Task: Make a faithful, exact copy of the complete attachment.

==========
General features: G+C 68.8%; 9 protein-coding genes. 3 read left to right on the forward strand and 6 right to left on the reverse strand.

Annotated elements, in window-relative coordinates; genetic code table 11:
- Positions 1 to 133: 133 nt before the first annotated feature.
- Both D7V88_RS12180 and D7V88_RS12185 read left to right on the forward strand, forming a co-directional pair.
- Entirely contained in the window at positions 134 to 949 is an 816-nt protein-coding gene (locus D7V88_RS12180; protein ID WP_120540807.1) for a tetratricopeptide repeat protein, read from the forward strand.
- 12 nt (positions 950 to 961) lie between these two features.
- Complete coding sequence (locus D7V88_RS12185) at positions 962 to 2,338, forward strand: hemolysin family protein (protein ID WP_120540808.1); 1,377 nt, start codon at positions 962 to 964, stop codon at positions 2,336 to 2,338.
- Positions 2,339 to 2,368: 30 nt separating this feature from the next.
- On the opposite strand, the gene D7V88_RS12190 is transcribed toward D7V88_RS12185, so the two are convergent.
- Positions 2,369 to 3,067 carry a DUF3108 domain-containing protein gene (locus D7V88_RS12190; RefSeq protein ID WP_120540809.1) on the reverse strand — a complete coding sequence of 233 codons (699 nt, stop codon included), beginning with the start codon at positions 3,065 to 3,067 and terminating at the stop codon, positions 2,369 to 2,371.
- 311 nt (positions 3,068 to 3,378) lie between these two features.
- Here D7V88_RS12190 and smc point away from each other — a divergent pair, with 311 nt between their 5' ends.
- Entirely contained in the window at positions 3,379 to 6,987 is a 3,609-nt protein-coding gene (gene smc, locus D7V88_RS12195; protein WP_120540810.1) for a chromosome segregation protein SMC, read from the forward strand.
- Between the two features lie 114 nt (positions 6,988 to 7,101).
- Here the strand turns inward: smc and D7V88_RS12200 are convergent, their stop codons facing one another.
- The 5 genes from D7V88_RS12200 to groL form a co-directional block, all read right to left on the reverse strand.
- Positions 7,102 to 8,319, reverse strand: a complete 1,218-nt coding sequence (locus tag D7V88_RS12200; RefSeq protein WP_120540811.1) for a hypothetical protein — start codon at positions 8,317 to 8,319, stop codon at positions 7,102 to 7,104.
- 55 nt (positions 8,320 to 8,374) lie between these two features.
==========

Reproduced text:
General features: G+C 68.8%; 9 protein-coding genes. 3 read left to right on the forward strand and 6 right to left on the reverse strand.

Annotated elements, in window-relative coordinates; genetic code table 11:
- Positions 1 to 133: 133 nt before the first annotated feature.
- Both D7V88_RS12180 and D7V88_RS12185 read left to right on the forward strand, forming a co-directional pair.
- Entirely contained in the window at positions 134 to 949 is an 816-nt protein-coding gene (locus D7V88_RS12180; protein ID WP_120540807.1) for a tetratricopeptide repeat protein, read from the forward strand.
- 12 nt (positions 950 to 961) lie between these two features.
- Complete coding sequence (locus D7V88_RS12185) at positions 962 to 2,338, forward strand: hemolysin family protein (protein ID WP_120540808.1); 1,377 nt, start codon at positions 962 to 964, stop codon at positions 2,336 to 2,338.
- Positions 2,339 to 2,368: 30 nt separating this feature from the next.
- On the opposite strand, the gene D7V88_RS12190 is transcribed toward D7V88_RS12185, so the two are convergent.
- Positions 2,369 to 3,067 carry a DUF3108 domain-containing protein gene (locus D7V88_RS12190; RefSeq protein ID WP_120540809.1) on the reverse strand — a complete coding sequence of 233 codons (699 nt, stop codon included), beginning with the start codon at positions 3,065 to 3,067 and terminating at the stop codon, positions 2,369 to 2,371.
- 311 nt (positions 3,068 to 3,378) lie between these two features.
- Here D7V88_RS12190 and smc point away from each other — a divergent pair, with 311 nt between their 5' ends.
- Entirely contained in the window at positions 3,379 to 6,987 is a 3,609-nt protein-coding gene (gene smc, locus D7V88_RS12195; protein WP_120540810.1) for a chromosome segregation protein SMC, read from the forward strand.
- Between the two features lie 114 nt (positions 6,988 to 7,101).
- Here the strand turns inward: smc and D7V88_RS12200 are convergent, their stop codons facing one another.
- The 5 genes from D7V88_RS12200 to groL form a co-directional block, all read right to left on the reverse strand.
- Positions 7,102 to 8,319, reverse strand: a complete 1,218-nt coding sequence (locus tag D7V88_RS12200; RefSeq protein WP_120540811.1) for a hypothetical protein — start codon at positions 8,317 to 8,319, stop codon at positions 7,102 to 7,104.
- 55 nt (positions 8,320 to 8,374) lie between these two features.